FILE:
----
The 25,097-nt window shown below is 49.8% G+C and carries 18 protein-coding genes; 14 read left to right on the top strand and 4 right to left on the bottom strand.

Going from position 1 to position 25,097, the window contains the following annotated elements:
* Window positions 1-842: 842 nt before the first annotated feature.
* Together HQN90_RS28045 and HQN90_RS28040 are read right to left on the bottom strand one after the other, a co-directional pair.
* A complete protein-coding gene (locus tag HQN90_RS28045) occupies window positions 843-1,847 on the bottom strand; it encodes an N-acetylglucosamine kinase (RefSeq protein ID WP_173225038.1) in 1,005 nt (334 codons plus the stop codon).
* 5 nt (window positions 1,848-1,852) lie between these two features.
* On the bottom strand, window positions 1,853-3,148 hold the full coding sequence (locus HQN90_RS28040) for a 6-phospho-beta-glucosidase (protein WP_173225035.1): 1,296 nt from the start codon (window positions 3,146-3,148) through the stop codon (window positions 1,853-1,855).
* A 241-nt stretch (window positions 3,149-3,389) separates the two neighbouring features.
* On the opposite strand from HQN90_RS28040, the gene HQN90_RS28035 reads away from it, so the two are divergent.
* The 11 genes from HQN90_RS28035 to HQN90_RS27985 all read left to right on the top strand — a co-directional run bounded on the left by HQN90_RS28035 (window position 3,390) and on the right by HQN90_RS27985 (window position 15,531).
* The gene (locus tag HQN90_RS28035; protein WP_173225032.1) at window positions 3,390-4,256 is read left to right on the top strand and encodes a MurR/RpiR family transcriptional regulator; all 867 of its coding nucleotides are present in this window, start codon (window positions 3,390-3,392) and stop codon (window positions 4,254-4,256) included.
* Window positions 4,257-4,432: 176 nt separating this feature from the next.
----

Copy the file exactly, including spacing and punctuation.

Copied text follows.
The 25,097-nt window shown below is 49.8% G+C and carries 18 protein-coding genes; 14 read left to right on the top strand and 4 right to left on the bottom strand.

Going from position 1 to position 25,097, the window contains the following annotated elements:
* Window positions 1-842: 842 nt before the first annotated feature.
* Together HQN90_RS28045 and HQN90_RS28040 are read right to left on the bottom strand one after the other, a co-directional pair.
* A complete protein-coding gene (locus tag HQN90_RS28045) occupies window positions 843-1,847 on the bottom strand; it encodes an N-acetylglucosamine kinase (RefSeq protein ID WP_173225038.1) in 1,005 nt (334 codons plus the stop codon).
* 5 nt (window positions 1,848-1,852) lie between these two features.
* On the bottom strand, window positions 1,853-3,148 hold the full coding sequence (locus HQN90_RS28040) for a 6-phospho-beta-glucosidase (protein WP_173225035.1): 1,296 nt from the start codon (window positions 3,146-3,148) through the stop codon (window positions 1,853-1,855).
* A 241-nt stretch (window positions 3,149-3,389) separates the two neighbouring features.
* On the opposite strand from HQN90_RS28040, the gene HQN90_RS28035 reads away from it, so the two are divergent.
* The 11 genes from HQN90_RS28035 to HQN90_RS27985 all read left to right on the top strand — a co-directional run bounded on the left by HQN90_RS28035 (window position 3,390) and on the right by HQN90_RS27985 (window position 15,531).
* The gene (locus tag HQN90_RS28035; protein WP_173225032.1) at window positions 3,390-4,256 is read left to right on the top strand and encodes a MurR/RpiR family transcriptional regulator; all 867 of its coding nucleotides are present in this window, start codon (window positions 3,390-3,392) and stop codon (window positions 4,254-4,256) included.
* Window positions 4,257-4,432: 176 nt separating this feature from the next.